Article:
“King’s Blood Four – True Game #1” by Sheri Tepper – re-reading a classic

kings-blood-fourI first read this book in 1985, in the UK, when the three short novels that make up the series were published as a beautiful Trade Paperback under the title “The True Game”.

It had a huge impact on me at the time and made me a Sherri Tepper fan for life. “The Gate To The Women’s Country” and “Grass” are still two of my favourite Science Fiction books.

I decided to refresh my memory of it by listening to the audiobook and see how I feel about it after thirty-one years.

Sadly, there is no audiobook version, so I had to settle for Kindle, who sell the books separately outside the UK.

“King’s Blood Four” was Sheri Tepper’s first novel. although, at just over two hundred pages, it’s a little short to be a stand alone novel.It introduces us to a world where those who have a talent for magic live in a many-layered hierarchy, determined by a taxonomy based on the type and strength of their powers, and spend their time waging “The True  Game”, a ritualised form of  warfare, on each other.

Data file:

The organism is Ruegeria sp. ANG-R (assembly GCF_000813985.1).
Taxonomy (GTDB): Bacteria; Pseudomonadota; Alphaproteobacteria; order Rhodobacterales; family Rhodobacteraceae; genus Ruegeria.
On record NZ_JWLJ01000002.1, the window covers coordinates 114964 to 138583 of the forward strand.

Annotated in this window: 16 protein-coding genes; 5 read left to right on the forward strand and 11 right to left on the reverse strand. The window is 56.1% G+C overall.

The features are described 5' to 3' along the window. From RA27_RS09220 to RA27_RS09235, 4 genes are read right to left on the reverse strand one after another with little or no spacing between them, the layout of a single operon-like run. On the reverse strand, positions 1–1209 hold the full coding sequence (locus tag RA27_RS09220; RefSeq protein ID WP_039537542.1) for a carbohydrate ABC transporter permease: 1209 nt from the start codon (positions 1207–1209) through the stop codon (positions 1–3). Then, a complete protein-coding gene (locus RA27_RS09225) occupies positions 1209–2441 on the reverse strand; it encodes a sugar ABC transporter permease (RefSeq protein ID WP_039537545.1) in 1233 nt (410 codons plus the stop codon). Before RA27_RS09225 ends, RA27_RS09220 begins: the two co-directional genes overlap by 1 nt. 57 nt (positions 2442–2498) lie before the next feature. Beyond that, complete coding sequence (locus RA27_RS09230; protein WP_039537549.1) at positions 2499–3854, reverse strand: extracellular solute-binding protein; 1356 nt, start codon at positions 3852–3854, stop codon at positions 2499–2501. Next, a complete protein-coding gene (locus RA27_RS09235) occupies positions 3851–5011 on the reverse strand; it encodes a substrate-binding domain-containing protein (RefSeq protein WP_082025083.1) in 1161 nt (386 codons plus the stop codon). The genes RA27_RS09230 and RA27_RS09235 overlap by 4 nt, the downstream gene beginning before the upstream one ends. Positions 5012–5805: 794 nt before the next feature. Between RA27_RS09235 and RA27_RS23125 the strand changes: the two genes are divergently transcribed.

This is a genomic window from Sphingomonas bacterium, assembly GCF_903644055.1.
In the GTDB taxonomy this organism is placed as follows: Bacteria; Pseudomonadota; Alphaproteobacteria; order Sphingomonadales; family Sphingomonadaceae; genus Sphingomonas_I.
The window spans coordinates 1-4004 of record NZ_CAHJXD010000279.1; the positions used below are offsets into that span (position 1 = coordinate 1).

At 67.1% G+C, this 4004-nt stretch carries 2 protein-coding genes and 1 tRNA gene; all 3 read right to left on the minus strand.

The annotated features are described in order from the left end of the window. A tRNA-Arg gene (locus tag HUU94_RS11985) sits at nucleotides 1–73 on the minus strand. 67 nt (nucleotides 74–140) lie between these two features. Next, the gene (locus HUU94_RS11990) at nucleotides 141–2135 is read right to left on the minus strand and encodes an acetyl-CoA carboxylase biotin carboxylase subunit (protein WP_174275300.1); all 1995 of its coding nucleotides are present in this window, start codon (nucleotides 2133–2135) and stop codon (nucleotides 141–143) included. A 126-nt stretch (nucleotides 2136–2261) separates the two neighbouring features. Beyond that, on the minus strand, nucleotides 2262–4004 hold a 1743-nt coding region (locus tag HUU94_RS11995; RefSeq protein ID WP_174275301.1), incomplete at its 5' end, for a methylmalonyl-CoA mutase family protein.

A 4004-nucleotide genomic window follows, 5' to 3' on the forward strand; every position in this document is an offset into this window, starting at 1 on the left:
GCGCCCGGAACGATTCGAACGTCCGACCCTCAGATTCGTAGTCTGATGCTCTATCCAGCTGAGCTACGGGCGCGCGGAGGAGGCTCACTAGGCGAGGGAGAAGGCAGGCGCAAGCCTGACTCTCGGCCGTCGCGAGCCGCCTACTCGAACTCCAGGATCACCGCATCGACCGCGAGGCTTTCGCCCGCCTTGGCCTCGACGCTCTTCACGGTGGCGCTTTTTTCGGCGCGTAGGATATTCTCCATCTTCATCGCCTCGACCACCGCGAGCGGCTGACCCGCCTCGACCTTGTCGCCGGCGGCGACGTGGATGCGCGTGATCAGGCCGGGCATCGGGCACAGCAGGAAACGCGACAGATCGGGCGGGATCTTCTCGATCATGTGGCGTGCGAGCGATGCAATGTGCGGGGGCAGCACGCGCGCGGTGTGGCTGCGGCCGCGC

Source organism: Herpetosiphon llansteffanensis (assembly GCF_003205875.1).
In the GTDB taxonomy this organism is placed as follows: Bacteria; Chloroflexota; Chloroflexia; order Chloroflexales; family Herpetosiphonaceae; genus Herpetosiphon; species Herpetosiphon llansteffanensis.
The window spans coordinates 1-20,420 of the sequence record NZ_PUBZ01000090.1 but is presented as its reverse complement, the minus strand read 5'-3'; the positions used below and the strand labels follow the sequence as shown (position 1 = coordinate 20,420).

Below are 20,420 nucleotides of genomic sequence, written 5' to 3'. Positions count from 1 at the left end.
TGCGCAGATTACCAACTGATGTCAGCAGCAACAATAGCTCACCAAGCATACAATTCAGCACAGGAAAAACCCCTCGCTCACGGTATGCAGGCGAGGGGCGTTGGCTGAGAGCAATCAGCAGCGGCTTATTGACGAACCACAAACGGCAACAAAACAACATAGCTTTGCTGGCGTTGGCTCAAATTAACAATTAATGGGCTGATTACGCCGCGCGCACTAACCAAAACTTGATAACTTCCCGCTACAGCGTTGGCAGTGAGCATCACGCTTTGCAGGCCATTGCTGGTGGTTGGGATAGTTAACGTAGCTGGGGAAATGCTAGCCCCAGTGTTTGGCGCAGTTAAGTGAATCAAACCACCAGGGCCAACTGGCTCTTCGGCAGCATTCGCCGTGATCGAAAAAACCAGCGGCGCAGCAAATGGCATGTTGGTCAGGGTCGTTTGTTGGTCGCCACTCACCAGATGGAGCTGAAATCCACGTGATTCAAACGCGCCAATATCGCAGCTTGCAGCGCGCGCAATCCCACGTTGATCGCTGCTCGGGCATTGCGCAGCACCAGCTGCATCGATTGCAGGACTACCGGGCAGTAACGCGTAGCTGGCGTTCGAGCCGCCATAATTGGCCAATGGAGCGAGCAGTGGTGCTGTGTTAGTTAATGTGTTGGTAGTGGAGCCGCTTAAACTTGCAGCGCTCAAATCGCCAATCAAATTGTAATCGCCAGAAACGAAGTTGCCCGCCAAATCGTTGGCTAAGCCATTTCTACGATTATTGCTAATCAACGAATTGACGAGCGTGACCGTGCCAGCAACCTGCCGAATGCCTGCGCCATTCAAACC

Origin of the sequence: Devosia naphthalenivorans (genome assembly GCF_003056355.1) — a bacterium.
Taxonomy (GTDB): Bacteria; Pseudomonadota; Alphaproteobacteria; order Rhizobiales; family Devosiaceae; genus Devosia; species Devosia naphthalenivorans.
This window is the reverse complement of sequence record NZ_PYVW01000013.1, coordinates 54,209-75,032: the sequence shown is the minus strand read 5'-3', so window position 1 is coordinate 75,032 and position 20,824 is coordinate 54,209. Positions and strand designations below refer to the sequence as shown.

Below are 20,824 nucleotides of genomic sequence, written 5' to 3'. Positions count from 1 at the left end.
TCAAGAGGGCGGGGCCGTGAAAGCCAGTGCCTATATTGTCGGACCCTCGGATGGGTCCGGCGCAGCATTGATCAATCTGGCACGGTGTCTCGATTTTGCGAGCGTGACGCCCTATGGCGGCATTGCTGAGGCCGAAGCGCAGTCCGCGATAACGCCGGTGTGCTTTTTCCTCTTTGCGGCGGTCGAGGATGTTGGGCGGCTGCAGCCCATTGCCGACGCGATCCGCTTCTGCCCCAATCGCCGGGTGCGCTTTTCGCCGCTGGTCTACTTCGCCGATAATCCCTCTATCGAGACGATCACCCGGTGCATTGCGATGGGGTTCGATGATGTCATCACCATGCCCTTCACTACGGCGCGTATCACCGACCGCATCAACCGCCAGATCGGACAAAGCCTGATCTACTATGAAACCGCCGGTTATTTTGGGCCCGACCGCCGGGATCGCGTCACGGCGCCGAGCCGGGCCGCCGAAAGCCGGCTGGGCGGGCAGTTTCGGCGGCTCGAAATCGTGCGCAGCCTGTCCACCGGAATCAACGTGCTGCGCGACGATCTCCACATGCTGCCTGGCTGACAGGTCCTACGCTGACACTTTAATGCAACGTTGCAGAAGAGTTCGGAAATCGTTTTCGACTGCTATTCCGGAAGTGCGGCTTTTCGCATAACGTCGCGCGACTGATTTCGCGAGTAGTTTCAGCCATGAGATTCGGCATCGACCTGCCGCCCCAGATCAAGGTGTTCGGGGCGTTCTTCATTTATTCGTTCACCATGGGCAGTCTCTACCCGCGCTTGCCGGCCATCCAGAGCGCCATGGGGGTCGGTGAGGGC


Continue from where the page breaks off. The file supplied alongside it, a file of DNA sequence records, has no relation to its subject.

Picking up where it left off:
Those who suffer most under this arrangement are the Pawns, normal humans with no powers, who’s life force if often consumed by those with talents to fuel their magic

When I first read it, I was impressed by the breadth and the originality of the ideas and the refusal to accept that war is or should b,e a game.

Reading it again, I still found the ideas plentiful nnd powerful. I was struck by the way charisma is portrayed as magic that enables leaders to make followers love them while preventing their followers from seeing who they really are

This time around, I found the writing a little thin. The book seemed more aimed at young adult than I remember it and I found I was kept at an emotional distance by the detached, dispassionate way that Peter told his own story.

Perhaps, if I was able to erase my memory of my first reading of this book, I could come at afresh and rediscover my enthusiasm for the book and its ideas.

As it is, I won’t be re-reading the other two books in this trilogy. I’d rather keep my memory in tact.




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